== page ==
When interest rates go down, Bond prices go up because demand from investors to get a higher return will increase. Apple issued Bonds at $100 per bond on May 11 2020. Today it is trading at a premium of $102.44. You do not have to hold the Bond until it matures in 2025. You can trade it now. In this case you could get a small profit by selling at a premium, but you should consider where you would invest your gains before selling.

Note that the coupon is always calculated and paid out on the Face Value and not on the price of the Bond. Imagine an investor had 10 units of the Apple Bond. This investor would earn 1.125% * 10 *$100 = $11.25 in interest per year. If he holds the Bond till maturity, then by May 11, 2025, he would earn a total of $56.25 in interest and Apple would pay back the original Principal of $1,000.

If interest rates were to increase and let’s say your bank starts giving you 1.5% on your saving, then naturally Bond prices will fall below par or Face Value. Since the coupon is always paid on the Face Value, i.e, $100, there will be buyers willing to buy bonds below face value of let’s say $98, because he will earn interest on the $100 and not $98.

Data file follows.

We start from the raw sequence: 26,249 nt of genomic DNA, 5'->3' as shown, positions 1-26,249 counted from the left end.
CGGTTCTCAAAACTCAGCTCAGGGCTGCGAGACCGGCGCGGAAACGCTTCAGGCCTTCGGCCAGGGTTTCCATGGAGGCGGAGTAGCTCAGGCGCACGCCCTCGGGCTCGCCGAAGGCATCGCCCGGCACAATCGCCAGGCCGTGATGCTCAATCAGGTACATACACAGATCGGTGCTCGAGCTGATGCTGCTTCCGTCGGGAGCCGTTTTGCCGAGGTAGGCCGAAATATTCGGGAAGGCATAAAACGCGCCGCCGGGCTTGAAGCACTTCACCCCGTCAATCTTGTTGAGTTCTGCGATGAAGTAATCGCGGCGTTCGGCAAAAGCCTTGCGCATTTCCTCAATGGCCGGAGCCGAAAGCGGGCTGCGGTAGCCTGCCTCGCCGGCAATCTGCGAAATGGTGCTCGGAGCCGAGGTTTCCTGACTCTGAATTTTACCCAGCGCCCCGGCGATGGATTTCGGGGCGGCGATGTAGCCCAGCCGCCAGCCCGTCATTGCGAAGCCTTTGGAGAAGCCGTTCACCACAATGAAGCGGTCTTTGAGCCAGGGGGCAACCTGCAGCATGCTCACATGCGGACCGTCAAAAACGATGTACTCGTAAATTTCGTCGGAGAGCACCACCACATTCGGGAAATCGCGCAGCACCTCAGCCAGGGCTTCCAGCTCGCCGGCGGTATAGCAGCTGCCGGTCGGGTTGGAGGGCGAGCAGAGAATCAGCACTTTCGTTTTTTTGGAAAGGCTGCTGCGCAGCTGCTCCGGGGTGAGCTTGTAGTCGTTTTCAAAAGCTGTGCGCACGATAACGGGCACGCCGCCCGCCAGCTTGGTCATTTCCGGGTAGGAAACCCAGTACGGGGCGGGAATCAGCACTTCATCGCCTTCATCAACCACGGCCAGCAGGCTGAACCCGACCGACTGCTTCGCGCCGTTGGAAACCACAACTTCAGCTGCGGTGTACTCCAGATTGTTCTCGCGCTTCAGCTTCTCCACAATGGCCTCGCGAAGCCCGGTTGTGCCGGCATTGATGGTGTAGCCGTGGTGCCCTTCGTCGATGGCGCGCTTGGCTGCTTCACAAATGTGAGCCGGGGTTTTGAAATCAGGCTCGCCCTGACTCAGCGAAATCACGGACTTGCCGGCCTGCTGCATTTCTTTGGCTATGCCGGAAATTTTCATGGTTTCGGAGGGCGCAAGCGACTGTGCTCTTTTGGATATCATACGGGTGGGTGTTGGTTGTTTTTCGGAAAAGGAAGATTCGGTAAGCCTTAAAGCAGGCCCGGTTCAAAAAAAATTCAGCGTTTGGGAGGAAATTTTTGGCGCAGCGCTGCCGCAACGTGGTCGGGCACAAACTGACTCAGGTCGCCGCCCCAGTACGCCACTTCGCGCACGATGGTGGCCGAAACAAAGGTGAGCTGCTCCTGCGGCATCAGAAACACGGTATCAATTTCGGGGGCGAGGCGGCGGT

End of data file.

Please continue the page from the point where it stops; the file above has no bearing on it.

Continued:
Types of Bonds

There are many types of Bonds like a Callable Bonds, Puttable Bonds etc. I won’t go into details here but suffice it to say that Callable Bonds favor the Issuer and Puttable Bonds are better for the investors. Junk Bonds may have puttable features to entice investors to buy.

Who Should Invest in Bonds?

Since Bonds are usually for conservative investors or older investors looking for a fixed income to subsidize their living expenses, it does not make sense to invest just $1000 in a Bond. Moreover, usually the minimum initial investment for Bonds can be quite hefty and can be $50,000 or $250,000 or higher. 

A $250,000 investment in the aforementioned Apple Bond would yield, $2,813 per year in interest income, hardly sufficient to live on. 

Yield To Maturity

When you want to invest in Bonds, please look for the Yield To Maturity (YTM) and NOT the coupon rate on Bonds. The YTM takes into account the NAV or price of the Bond, the Coupon and time remaining till maturity and calculates the actual expected Yield for the Bond should you hold till maturity.

What are Junk Bonds or High-Yield Bonds? 

High Yield Bonds or Junk Bonds are Bonds with credit rating like BB, B, CCC etc. In other words, these are high risk and low credit quality bonds.